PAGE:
Changes in Rheumatoid Arthritis Pharmacotherapy During Pregnancy

Fertility and RA

Although most offspring of women with RA are of normal birth weight and gestational age, an increase in prematurity and a decrease in birth weight have been noted in children born of mothers with RA.8  Additionally, women with RA are more likely than normal controls to use assisted reproductive technology, like in vitro fertilization, suggesting a higher baseline rate of infertility.9

The true relationship between RA and fertility has yet to be clarified. Factors hypothesized to affect fertility in women with RA include disease activity, pharmacotherapies received, and immunologic influences.9  Higher rates of infertility are noted among patients with RA, resulting in longer times to pregnancy (TTP).10  One study from Denmark found that 25% of patients with RA were more likely to have taken longer than 12 months to conceive compared with 15.6% of controls.11 A national cohort study found that TTP in women with RA was longer if patients were older or nulliparous, had higher disease activity, used nonsteroidal anti-inflammatory drugs (NSAIDs), or used prednisone >7.5 mg/d.9  

Dr Kuriya further noted to Rheumatology Advisor that “many women want to know if RA affects their chances of conceiving and there is still no large-scale evidence to inform us about the risks of infertility with RA and what may be done to lower this risk if it is present.” 

RA Pharmacotherapies and Pregnancy

Methotrexate is the cornerstone of treatment in RA; however, it is a known teratogen and abortifacient with no definitive safe dosage in pregnant women.12  It should therefore be avoided during pregnancy. Sulfasalazine and hydroxychloroquine are the nonbiologic DMARDs of choice in pregnant patients with RA.12 The use of tumor necrosis factor (TNF) inhibitors and other biologic therapies in pregnant patients with RA is more controversial.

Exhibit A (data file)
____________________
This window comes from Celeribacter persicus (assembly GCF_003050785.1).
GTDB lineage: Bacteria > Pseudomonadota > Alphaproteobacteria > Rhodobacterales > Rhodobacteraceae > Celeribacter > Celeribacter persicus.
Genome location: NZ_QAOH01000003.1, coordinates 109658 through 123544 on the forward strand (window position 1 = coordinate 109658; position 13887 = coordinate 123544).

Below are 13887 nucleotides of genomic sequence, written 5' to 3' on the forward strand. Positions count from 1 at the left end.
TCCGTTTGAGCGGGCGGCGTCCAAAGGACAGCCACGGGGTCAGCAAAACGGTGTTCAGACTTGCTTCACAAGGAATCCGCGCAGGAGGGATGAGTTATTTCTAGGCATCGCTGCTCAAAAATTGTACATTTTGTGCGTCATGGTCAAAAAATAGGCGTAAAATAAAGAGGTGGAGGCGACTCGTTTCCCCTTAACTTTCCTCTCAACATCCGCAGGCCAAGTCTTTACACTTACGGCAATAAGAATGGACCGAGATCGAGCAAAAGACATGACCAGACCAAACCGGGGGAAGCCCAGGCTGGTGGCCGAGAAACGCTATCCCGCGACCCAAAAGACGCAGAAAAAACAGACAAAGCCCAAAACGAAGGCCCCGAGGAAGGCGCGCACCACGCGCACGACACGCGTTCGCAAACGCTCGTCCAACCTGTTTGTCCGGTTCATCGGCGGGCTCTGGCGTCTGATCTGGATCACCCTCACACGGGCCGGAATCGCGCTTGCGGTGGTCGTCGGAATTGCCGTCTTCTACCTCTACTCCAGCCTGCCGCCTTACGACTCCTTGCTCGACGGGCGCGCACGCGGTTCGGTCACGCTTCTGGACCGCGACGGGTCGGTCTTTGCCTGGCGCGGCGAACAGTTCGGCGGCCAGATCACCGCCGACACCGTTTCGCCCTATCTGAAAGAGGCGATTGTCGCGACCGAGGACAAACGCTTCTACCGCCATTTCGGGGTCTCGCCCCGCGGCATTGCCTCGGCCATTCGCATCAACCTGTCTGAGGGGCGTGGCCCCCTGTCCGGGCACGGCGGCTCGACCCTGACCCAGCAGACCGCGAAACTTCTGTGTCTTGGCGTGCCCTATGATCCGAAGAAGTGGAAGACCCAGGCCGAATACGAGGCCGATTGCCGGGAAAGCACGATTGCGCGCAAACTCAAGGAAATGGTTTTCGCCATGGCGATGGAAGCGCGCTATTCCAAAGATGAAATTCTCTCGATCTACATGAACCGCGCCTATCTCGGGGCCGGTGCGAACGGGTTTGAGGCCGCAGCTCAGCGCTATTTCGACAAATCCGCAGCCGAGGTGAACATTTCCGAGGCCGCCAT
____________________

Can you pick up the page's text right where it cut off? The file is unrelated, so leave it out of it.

A 2009 review of the US Food and Drug Administration (FDA) database found a higher-than-normal amount of congenital anomalies that are part of a constellation of abnormalities—vertebral, anal, cardiac, tracheoesophageal, renal, and limb (VACTERL)—seen in children born to mothers taking a TNF antagonist.13

However, analyses of other studies have not found the rate of congenital malformations in the offspring of TNF inhibitor-exposed mothers to be different from the general population.14

NSAIDs are generally not used after 32 weeks of gestation due to their potential for causing premature closure of the ductus arteriosus.1  These agents are associated with an increased risk of miscarriage in early pregnancy, possibly by causing abnormal implantation of the embryo.1 Glucocorticoids such as prednisone and prednisolone are frequently used to treat disease flares. They should be maintained at the lowest dose possible and gradually weaned.1